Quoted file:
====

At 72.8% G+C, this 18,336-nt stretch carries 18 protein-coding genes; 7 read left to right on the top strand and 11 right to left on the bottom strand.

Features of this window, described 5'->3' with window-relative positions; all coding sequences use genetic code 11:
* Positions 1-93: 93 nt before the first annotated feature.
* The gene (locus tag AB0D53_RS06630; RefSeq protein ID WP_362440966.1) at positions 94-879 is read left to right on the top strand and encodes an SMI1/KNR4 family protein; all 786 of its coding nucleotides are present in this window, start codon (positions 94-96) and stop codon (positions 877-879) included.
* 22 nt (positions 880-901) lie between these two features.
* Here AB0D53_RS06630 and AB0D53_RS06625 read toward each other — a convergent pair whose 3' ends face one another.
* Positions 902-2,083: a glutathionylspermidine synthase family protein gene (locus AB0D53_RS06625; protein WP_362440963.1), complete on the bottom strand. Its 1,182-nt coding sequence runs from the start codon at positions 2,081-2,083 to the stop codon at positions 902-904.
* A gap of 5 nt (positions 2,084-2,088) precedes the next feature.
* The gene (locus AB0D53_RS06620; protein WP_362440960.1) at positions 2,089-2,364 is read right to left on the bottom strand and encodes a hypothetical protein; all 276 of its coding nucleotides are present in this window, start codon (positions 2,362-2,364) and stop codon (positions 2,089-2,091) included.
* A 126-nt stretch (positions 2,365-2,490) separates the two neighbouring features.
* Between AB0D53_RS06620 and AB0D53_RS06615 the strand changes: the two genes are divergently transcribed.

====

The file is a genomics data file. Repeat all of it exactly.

At 72.8% G+C, this 18,336-nt stretch carries 18 protein-coding genes; 7 read left to right on the top strand and 11 right to left on the bottom strand.

Features of this window, described 5'->3' with window-relative positions; all coding sequences use genetic code 11:
* Positions 1-93: 93 nt before the first annotated feature.
* The gene (locus tag AB0D53_RS06630; RefSeq protein ID WP_362440966.1) at positions 94-879 is read left to right on the top strand and encodes an SMI1/KNR4 family protein; all 786 of its coding nucleotides are present in this window, start codon (positions 94-96) and stop codon (positions 877-879) included.
* 22 nt (positions 880-901) lie between these two features.
* Here AB0D53_RS06630 and AB0D53_RS06625 read toward each other — a convergent pair whose 3' ends face one another.
* Positions 902-2,083: a glutathionylspermidine synthase family protein gene (locus AB0D53_RS06625; protein WP_362440963.1), complete on the bottom strand. Its 1,182-nt coding sequence runs from the start codon at positions 2,081-2,083 to the stop codon at positions 902-904.
* A gap of 5 nt (positions 2,084-2,088) precedes the next feature.
* The gene (locus AB0D53_RS06620; protein WP_362440960.1) at positions 2,089-2,364 is read right to left on the bottom strand and encodes a hypothetical protein; all 276 of its coding nucleotides are present in this window, start codon (positions 2,362-2,364) and stop codon (positions 2,089-2,091) included.
* A 126-nt stretch (positions 2,365-2,490) separates the two neighbouring features.
* Between AB0D53_RS06620 and AB0D53_RS06615 the strand changes: the two genes are divergently transcribed.